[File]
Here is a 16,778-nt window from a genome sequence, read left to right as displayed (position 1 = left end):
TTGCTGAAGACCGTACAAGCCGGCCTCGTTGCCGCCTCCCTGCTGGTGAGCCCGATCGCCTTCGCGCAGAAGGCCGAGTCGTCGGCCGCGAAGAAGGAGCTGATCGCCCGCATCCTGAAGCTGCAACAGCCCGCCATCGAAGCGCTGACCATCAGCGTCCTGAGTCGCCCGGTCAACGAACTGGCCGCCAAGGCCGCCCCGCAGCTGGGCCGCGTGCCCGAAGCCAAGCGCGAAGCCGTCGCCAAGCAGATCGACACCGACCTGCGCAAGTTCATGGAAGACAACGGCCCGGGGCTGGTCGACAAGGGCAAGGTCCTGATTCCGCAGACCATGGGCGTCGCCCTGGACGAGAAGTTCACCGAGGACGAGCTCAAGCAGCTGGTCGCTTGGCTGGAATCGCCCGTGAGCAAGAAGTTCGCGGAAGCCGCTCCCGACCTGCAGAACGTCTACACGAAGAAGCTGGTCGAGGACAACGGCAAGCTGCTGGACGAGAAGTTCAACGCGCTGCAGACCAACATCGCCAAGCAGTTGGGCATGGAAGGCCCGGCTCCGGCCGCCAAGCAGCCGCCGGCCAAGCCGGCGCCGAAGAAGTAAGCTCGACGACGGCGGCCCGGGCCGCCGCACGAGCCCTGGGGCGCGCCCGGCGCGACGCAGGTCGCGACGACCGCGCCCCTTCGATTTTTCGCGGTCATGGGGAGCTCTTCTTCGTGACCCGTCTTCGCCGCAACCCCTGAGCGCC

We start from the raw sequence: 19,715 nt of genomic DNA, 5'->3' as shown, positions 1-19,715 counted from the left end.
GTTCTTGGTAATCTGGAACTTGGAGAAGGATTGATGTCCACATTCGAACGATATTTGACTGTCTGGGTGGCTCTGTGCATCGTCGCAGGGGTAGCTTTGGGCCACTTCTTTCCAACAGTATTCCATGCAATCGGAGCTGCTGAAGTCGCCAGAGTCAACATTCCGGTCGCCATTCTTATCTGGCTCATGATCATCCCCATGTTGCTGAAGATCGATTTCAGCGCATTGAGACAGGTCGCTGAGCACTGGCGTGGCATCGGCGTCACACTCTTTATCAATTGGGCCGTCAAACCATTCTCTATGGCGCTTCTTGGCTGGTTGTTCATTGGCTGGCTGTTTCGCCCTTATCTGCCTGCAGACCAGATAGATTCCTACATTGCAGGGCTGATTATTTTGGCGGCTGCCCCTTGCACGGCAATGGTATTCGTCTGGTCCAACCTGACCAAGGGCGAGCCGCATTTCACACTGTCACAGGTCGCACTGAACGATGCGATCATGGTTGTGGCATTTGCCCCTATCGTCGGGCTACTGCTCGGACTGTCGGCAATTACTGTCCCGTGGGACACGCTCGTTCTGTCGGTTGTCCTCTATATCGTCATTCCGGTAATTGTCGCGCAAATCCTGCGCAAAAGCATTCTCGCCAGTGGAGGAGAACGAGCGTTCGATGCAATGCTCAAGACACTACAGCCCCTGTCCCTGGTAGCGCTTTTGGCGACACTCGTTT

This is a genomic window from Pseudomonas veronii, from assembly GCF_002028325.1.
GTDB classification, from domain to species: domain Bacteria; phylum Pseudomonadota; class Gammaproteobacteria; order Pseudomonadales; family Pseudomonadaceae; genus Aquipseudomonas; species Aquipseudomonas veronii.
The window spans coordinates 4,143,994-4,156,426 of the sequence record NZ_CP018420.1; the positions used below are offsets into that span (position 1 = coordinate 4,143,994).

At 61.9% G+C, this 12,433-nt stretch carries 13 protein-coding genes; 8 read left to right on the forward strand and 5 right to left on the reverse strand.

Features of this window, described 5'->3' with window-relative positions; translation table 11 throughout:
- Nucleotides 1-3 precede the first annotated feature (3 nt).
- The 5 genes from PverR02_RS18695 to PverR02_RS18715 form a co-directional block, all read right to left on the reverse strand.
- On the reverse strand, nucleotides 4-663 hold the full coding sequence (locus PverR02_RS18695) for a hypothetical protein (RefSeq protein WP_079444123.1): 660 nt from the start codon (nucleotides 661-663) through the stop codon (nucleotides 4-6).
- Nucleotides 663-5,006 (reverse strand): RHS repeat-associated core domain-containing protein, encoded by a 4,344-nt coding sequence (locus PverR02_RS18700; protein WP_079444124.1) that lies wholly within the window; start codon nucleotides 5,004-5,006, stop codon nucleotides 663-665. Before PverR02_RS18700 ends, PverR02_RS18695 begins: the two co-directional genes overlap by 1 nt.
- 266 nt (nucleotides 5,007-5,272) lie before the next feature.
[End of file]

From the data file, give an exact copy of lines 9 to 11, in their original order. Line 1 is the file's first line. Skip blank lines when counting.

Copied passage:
Features of this window, described 5'->3' with window-relative positions; translation table 11 throughout:
- Nucleotides 1-3 precede the first annotated feature (3 nt).
- The 5 genes from PverR02_RS18695 to PverR02_RS18715 form a co-directional block, all read right to left on the reverse strand.